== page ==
I’ve tried the ones sold in KL but none can match the tasty ttupak pulok of Kuala Terengganu. As I always wrote in my blog, the Terengganu folks love to eat fish and we eat fish for breakfast, lunch and dinner. Well, we do not use fish to make ttupak pulok but we eat ttupak pulok with grilled fish. Ttupak pulok is also tasty when eaten with rending ( a spicy beef / chicken dish) or samba ayang or daging/serunding in standardspeak (chicken or beef floss – another meat recipe). In fact ‘ttupak pulok’ is even tasty on its own especially when eaten fresh from the wok.

To make ‘ttupak pulok’ we first steam the rice. Half way through, add the thick coconut milk and salt. Next, continue steaming the rice until cooked. Then comes the tricky part – to wrap the steamed glutinous rice in special leaves. Too bad I do not master the art of wrapping the ttupak pulok neither did mum nor nenek. If the wrapping process is not done properly, the ttupak will be too soft and maybe too oily after it is fried. The final step is the easiest – fry the wrapped ttupak in hot oil and the ttupak is ready to be served with grilled fish, rendang or ‘samba daging’. How I wish that I can have them… But it always took me much longer than mum to unwrap the ttupak! Not only do we need a lot of practise to enable us to wrap the ttupak pulok, but we also need to learn how to unwrap it before eating the tasty ttupak pulok. But once you try them….you won’t mind the hassle of unwrapping them.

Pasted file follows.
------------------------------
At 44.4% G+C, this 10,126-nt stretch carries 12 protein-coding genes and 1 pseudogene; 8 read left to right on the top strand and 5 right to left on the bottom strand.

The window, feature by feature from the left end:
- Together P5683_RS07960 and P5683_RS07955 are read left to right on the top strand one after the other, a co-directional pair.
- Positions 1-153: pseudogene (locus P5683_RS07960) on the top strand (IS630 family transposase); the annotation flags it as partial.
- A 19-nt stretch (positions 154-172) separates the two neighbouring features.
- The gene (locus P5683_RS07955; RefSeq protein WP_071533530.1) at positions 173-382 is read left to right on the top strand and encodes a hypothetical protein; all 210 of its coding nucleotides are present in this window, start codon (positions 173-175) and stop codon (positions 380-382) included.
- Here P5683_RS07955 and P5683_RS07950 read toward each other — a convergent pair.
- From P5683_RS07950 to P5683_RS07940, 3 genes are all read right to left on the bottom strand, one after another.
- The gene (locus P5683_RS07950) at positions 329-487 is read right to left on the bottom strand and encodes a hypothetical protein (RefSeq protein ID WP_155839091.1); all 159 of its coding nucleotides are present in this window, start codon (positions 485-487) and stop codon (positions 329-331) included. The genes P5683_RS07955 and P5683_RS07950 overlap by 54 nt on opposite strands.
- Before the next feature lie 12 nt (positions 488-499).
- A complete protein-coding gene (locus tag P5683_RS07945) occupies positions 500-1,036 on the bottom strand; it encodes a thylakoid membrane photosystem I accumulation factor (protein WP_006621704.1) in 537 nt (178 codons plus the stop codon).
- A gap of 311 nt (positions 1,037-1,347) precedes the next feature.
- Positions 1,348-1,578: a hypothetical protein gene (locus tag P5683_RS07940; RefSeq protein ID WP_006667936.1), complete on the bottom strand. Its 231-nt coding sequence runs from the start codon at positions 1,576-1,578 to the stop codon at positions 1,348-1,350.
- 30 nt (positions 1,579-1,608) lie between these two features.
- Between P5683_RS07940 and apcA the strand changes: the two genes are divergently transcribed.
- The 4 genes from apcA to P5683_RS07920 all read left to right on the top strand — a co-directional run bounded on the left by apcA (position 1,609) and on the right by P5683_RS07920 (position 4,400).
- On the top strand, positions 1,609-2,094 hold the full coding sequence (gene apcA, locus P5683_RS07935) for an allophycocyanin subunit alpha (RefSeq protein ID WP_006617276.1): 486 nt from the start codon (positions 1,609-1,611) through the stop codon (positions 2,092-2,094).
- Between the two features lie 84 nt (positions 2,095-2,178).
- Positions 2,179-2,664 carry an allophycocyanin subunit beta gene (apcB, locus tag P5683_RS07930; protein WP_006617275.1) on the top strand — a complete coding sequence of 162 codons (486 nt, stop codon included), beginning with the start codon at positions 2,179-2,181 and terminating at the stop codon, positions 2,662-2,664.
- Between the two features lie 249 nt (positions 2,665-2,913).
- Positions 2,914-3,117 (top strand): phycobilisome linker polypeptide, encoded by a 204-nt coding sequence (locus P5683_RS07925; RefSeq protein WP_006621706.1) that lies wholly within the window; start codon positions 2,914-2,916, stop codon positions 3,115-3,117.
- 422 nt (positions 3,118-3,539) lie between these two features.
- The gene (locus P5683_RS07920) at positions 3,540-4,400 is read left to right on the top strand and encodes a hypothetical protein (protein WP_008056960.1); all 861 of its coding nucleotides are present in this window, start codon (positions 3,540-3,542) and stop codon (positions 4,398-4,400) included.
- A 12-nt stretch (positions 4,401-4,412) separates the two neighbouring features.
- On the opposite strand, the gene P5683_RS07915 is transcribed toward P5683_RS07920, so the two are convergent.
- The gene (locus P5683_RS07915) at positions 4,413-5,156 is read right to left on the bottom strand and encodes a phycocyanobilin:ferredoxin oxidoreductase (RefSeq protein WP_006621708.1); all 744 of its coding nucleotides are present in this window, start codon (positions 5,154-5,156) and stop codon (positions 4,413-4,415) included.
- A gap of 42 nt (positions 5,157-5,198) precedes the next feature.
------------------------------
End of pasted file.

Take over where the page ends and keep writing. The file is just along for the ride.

Cicoh (Dip)


In Trengganuspeak we have two different words to describe the different manners of dipping. If a person dip just a small portion of (for example) a banana (pisang) in honey (madu); in Trengganuspeak we name the dipping process as ‘cicoh’. So we’ll say ‘pisang cicoh madu‘. But if a person dip the whole banana in honey; the dipping process is no more cicoh but celok. Hence we now say ‘pisang celok madu‘.

Trengganufolks like to ‘cicoh‘ (dip) their crackers, cookies, certain types of bread and cakes in their drinks. The most preferred drinks for dipping are coffee, tea and ‘Milo’. I’m not so sure if fresh fruit juice and fizzy drinks are also used for dippings. Anyway my siblings and I love to cicoh our cookies and crackers in ‘Milo‘. ‘Biskuk jagung’ (cream cracker) also known as ‘biskuk pak ssegi’ (according to mum) is usually eaten dipped in drinks – in our case, we dip the crackers in ‘Milo‘. Other cookies such as ‘Tiger Biskuat‘, ‘Tiger Susu’ and ‘Biskuk Marie’ are also tasty for cicoh ‘Milo’. During the Eid celebrations I often saw people cicoh their ‘biskuk raya’ (cookies baked for Eid) in their drinks back in Kuala Terengganu; but I prefer to eat my Eid cookies just the way they were.